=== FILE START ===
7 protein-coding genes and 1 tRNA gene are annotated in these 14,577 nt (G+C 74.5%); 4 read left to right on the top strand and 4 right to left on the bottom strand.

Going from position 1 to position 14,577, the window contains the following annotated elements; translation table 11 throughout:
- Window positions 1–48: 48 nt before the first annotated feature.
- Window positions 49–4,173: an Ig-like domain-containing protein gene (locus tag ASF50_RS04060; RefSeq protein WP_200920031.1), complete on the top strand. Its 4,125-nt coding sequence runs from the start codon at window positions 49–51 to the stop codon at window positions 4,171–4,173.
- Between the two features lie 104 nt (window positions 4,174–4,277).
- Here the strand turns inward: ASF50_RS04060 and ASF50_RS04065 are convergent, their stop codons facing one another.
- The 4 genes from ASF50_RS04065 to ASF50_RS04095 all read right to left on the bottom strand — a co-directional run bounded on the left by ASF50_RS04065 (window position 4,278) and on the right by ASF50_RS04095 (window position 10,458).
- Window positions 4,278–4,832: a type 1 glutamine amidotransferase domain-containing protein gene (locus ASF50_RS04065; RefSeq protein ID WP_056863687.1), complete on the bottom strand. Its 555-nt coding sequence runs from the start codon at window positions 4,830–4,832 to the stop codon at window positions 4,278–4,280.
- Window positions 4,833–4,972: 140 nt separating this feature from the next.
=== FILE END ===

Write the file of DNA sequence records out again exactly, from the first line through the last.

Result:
7 protein-coding genes and 1 tRNA gene are annotated in these 14,577 nt (G+C 74.5%); 4 read left to right on the top strand and 4 right to left on the bottom strand.

Going from position 1 to position 14,577, the window contains the following annotated elements; translation table 11 throughout:
- Window positions 1–48: 48 nt before the first annotated feature.
- Window positions 49–4,173: an Ig-like domain-containing protein gene (locus tag ASF50_RS04060; RefSeq protein WP_200920031.1), complete on the top strand. Its 4,125-nt coding sequence runs from the start codon at window positions 49–51 to the stop codon at window positions 4,171–4,173.
- Between the two features lie 104 nt (window positions 4,174–4,277).
- Here the strand turns inward: ASF50_RS04060 and ASF50_RS04065 are convergent, their stop codons facing one another.
- The 4 genes from ASF50_RS04065 to ASF50_RS04095 all read right to left on the bottom strand — a co-directional run bounded on the left by ASF50_RS04065 (window position 4,278) and on the right by ASF50_RS04095 (window position 10,458).
- Window positions 4,278–4,832: a type 1 glutamine amidotransferase domain-containing protein gene (locus ASF50_RS04065; RefSeq protein ID WP_056863687.1), complete on the bottom strand. Its 555-nt coding sequence runs from the start codon at window positions 4,830–4,832 to the stop codon at window positions 4,278–4,280.
- Window positions 4,833–4,972: 140 nt separating this feature from the next.